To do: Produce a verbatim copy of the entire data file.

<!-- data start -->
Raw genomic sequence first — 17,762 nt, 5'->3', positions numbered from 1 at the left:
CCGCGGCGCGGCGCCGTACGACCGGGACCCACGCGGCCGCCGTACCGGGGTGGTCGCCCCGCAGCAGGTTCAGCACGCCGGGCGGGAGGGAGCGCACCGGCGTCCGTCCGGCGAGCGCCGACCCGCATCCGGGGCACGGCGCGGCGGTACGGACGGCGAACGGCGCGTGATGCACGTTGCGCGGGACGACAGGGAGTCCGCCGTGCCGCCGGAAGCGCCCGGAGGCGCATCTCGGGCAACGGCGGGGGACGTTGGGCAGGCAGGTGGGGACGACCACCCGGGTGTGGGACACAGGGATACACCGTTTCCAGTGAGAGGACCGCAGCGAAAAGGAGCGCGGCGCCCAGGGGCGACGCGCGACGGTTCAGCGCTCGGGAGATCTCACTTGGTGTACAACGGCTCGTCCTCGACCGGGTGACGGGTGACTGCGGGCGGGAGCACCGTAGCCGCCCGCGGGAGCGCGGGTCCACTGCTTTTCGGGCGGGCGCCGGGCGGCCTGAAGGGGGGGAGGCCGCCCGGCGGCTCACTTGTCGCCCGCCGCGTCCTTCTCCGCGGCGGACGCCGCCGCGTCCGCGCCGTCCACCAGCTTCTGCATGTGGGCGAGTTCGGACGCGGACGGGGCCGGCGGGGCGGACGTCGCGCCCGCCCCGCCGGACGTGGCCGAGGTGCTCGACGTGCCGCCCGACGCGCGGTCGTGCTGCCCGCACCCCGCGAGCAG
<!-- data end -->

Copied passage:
Raw genomic sequence first — 17,762 nt, 5'->3', positions numbered from 1 at the left:
CCGCGGCGCGGCGCCGTACGACCGGGACCCACGCGGCCGCCGTACCGGGGTGGTCGCCCCGCAGCAGGTTCAGCACGCCGGGCGGGAGGGAGCGCACCGGCGTCCGTCCGGCGAGCGCCGACCCGCATCCGGGGCACGGCGCGGCGGTACGGACGGCGAACGGCGCGTGATGCACGTTGCGCGGGACGACAGGGAGTCCGCCGTGCCGCCGGAAGCGCCCGGAGGCGCATCTCGGGCAACGGCGGGGGACGTTGGGCAGGCAGGTGGGGACGACCACCCGGGTGTGGGACACAGGGATACACCGTTTCCAGTGAGAGGACCGCAGCGAAAAGGAGCGCGGCGCCCAGGGGCGACGCGCGACGGTTCAGCGCTCGGGAGATCTCACTTGGTGTACAACGGCTCGTCCTCGACCGGGTGACGGGTGACTGCGGGCGGGAGCACCGTAGCCGCCCGCGGGAGCGCGGGTCCACTGCTTTTCGGGCGGGCGCCGGGCGGCCTGAAGGGGGGGAGGCCGCCCGGCGGCTCACTTGTCGCCCGCCGCGTCCTTCTCCGCGGCGGACGCCGCCGCGTCCGCGCCGTCCACCAGCTTCTGCATGTGGGCGAGTTCGGACGCGGACGGGGCCGGCGGGGCGGACGTCGCGCCCGCCCCGCCGGACGTGGCCGAGGTGCTCGACGTGCCGCCCGACGCGCGGTCGTGCTGCCCGCACCCCGCGAGCAG